International style

I mentioned in an earlier blog about Bletchley Park, a particular architectural style called the ‘International style’, so I thought I’d tell you more about this style, as it doesn’t seem to be very well known of.

The international style began around the 1920’s, but it wasn’t really a co-ordinated movement, it just so happened that many new buildings of the time were of a very similar style. This style of building was mainly geometric forms, with an open interior layout, lots of glass, steel and reinforced concrete. I would imagine that this type of building would have been a wonder to behold, with so much glass.

The three main principals which this style focused on were:

  • Expression of volume rather than mass

What we interpret this as, is that this style focused more on the volume – using glass to create large light spaces whereas the mass would create the large space, but perhaps have smaller windows and ‘heavy-looking’ materials like brick walls etc. It would seem ‘heavier’ due to the lack of light in the room.

  • Balance rather than symmetry

Balance as opposed to symmetry could be described as symmetry with small differences I guess. Outright symmetry is no longer the ‘in thing’ with planning authorities and, in some cases, can look outright strange.

  • Expulsion of applied ornament

This one may sound a little boring, but it was a principle which was followed closely by architects working in the style – everything was left a little scarce, very little to no decoration because simplicity was the key.

There was an exhibition of modern architecture which was held at the museum of modern art in New York where this style was the main subject on display. Only the works which followed the above principles as rules of a sort were exhibited.

This style was going to be all about freedom of expression, and having no boundaries, that was, until world war two broke out, and boundaries were being set up everywhere, this style didn’t really have a chance to blossom to its full potential, but I still see hints of the international style in architecture now, so there must be some architects out there who are still inspired by those three principles.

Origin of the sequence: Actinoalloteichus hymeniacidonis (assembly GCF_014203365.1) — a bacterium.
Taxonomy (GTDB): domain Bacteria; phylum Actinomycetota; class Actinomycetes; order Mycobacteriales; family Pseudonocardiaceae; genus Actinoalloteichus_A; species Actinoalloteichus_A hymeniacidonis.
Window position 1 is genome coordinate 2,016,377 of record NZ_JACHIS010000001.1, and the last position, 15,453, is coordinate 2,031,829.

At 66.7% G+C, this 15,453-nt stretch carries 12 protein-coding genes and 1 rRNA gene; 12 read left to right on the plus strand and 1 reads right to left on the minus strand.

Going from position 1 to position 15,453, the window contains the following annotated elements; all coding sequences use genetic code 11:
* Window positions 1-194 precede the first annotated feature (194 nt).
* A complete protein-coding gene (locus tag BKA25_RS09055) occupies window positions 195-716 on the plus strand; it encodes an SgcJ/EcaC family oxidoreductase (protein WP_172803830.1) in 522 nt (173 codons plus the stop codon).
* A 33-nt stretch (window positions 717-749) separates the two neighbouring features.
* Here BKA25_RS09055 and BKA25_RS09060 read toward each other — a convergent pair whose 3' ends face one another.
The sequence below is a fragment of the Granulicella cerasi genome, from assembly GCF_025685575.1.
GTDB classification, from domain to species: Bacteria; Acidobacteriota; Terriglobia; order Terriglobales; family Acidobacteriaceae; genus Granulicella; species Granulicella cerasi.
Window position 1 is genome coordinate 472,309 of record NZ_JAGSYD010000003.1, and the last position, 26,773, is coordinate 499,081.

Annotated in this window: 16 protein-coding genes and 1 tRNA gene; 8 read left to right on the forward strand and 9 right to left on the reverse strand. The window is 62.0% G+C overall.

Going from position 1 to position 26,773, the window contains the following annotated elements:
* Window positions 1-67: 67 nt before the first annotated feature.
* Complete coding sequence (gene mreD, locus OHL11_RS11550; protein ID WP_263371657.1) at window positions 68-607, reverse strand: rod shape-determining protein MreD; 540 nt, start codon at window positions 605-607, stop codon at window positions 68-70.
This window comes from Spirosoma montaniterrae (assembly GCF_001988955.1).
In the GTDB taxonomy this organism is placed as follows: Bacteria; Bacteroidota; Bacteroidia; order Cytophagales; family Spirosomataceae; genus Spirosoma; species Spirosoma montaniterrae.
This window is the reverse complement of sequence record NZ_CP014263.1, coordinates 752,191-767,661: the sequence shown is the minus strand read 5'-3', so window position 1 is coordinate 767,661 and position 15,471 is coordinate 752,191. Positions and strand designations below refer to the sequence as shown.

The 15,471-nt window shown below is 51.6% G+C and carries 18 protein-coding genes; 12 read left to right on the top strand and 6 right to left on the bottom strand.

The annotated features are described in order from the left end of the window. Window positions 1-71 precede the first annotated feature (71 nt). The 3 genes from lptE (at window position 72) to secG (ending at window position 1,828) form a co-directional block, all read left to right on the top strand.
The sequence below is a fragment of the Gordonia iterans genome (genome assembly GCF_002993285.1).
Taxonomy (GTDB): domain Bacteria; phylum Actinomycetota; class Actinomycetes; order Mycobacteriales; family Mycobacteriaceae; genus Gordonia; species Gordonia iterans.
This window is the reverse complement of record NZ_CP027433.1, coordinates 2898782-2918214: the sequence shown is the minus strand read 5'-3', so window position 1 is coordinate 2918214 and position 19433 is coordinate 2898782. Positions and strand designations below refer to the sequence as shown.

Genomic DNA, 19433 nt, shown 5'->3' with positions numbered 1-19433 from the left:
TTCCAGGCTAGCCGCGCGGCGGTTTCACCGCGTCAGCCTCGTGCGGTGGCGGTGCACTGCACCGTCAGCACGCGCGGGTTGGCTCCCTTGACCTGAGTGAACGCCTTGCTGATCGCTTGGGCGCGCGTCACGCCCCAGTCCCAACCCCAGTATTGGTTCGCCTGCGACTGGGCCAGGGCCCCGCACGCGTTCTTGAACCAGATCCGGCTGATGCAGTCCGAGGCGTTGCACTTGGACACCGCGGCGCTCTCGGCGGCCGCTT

SavedPicture-2013923205418.jpg

Written by Jade Turney – Building Tectonics Ltd.

Bletchley Park.

The estate of Bletchley Park is most famously recognised as the place where most of the German Enigma code was cracked in World War 2.

It was originally a farmhouse which was extended to become the mansion it is today by London financier Sir Herbert Samuel Leon and remained his family home until the death of his wife in 1937, then the estate fell into the hands of property developers. There was a growing need for housing space due to the fact that London was grossly overpopulated, and so this must have been like Christmas for the developers! The buildings which made up the estate were going to be demolished, that is, until war broke out and Bletchley Park became one of the most important places of the time.

When Hitler was gaining power towards the end of the 1930’s London was not a safe place to be, and so the Government code-breakers needed a new home. Bletchley Park turned out to be a perfect place for this very need, it was situated at the center of major road, rail and communications networks in the UK. In 1939 the first code-breakers began moving in.

Among this wealth of history, the architecture of this site can often be forgotten. This was originally going to be a country estate, and nothing more. Who was to know that it would become such an influential place of knowledge, history and eventually become the main factor in winning the war?

The land was formerly apart of the Manor of Eaton. The main mansion itself is a great example of Victorian architecture, with a multitude of bay windows and designs in the walls created by the placement of different coloured bricks. The style of the buildings on the estate as a whole range between a mix of Victorian Gothic, Tudor and Dutch Baroque. The architecture was often commented upon by anyone who worked there, or any visitors to the site.

It is still a place which triggers feelings of immense awe, even today it is preserved and visitors are welcome to delve into the history which is held there. There is even talk of the buildings which surround the mansion being renovated to their former war-time state so that you can get a real feeling of what it was like to work there in those times.

There was a style of architecture which was beginning to emerge before the war, called ‘the international style’. This is the style in which the outhouses surrounding the mansion were thought to have been built-in, even if they were built quickly to house the different departments of the code-breakers.┬áThe architects who were drafted in to design these buildings may have been working on this style around the time the war began, but there is a certain irony which the war brought about. This style was supposed to be based upon the creation of a ‘new world’ envisioned by people all over the world, a world without borders or barriers after world war one. But with world war two came the end of that vision in a sense. Barriers, borders and metal fences needed to be brought up rather quickly and thus, before it had even really begun, the international style movement was brought to a halt.

We will write more about the international style another time.

Written by Jade Turney – Building Tectonics Ltd.